Train company's U-turn on stopping peak-time services at Chesterfield welcomed

Politicians have welcomed a train company’s decision to restore peak-time services to Chesterfield as the town battles to recover from the Covid-19 pandemic.
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CrossCountry had come under fire after announcing it would stop calling its trains north and southbound between Scotland and the South West at Chesterfield.

It has now revealed a partial U-turn and trains will stop at Chesterfield at the busiest times of day – after the issue was raised by the Derbyshire Times and the town’s political leaders.

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Councillor Tricia Gilby, Leader of Chesterfield Borough Council, said she was ‘delighted’ at the news.

Chesterfield train station.Chesterfield train station.
Chesterfield train station.

“As soon as I was made aware of the threat to CrossCountry services being withdrawn from Chesterfield station I wrote a very strongly worded letter to the regional director and involved local MP’s,” she said.

“We followed this up with very constructive conversations with CrossCountry and their new Regional Leadership Team.

“Chesterfield Borough Council and our partners across Derbyshire, South Yorkshire and East Midlands have been campaigning for the full re-instatement of the CrossCountry service since we heard it may be withdrawn.

Councillor Tricia Gilby welcomed news that CrossCountry trains had changed its mind.Councillor Tricia Gilby welcomed news that CrossCountry trains had changed its mind.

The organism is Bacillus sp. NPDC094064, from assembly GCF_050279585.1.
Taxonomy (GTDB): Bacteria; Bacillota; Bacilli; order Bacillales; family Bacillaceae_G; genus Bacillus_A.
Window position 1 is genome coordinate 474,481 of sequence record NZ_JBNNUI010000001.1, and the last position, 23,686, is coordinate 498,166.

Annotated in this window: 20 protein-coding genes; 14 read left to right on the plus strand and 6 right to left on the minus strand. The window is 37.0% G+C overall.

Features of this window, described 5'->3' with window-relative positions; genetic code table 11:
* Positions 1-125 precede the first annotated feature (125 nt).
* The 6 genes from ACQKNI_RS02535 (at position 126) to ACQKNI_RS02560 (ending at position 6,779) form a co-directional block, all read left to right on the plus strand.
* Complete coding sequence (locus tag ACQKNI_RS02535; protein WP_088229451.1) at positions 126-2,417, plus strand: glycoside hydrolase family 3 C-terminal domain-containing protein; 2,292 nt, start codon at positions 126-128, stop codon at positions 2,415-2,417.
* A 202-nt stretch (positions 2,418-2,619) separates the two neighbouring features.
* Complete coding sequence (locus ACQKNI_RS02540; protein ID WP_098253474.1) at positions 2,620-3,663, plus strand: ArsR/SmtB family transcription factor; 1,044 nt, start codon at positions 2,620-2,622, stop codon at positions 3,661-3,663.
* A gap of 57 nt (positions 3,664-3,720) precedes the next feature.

Councillor Tricia Gilby welcomed news that CrossCountry trains had changed its mind.
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“In normal circumstances around 620,000 passengers a year use CrossCountry services at Chesterfield, and whilst we are trying to rebuild the local economy and minimise the negative impacts on residents of our borough and surrounding area, the action being proposed to temporarily suspend of all CrossCountry stops at Chesterfield from 6 July was appalling.

“These services are critical to key workers and the growing numbers of people that are beginning to travel as the lockdown eases. The provision of regular and reliable public transport will be an essential part of our coronavirus recovery plans for the borough and northern Derbyshire communities.”

North East Derbyshire MP Lee Rowley described the restoration of peak services as a ‘step forward’.

North East Derbyshire MP Lee Rowley at Chesterfield station.North East Derbyshire MP Lee Rowley at Chesterfield station.
North East Derbyshire MP Lee Rowley at Chesterfield station.

“Like so many residents and commuters, I was very disappointed when I heard the original announcement and have been in communication with CrossCountry to let them know my thoughts,” he said.

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“Thankfully, they have taken on board feedback from myself, Mark Fletcher MP, local Councils and residents regarding the strength of feeling about these changes.”

Tom Joyner, managing director of CrossCountry said: “I am grateful to Lee and others for highlighting the continuing need for our trains at the busiest times of day.

“The railway is still focused on helping key workers and people traveling for essential reasons, so it’s good to be able to react quickly to this feedback and keep these services for rail users in Chesterfield and the surrounding areas.”

Philip Riden, chairman of Chesterfield and District Civic Society, said: “Although great credit is due to Lee Rowley MP, Chesterfield Borough Council and the Derbyshire Times for persuading Cross Country to slightly amend their decision to stop services calling at Chesterfield, their response is not a solution to the problem.

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“The fact remains that from this week the company is providing Chesterfield with a much poorer service to a long list of important destinations than it has enjoyed for over a century.”

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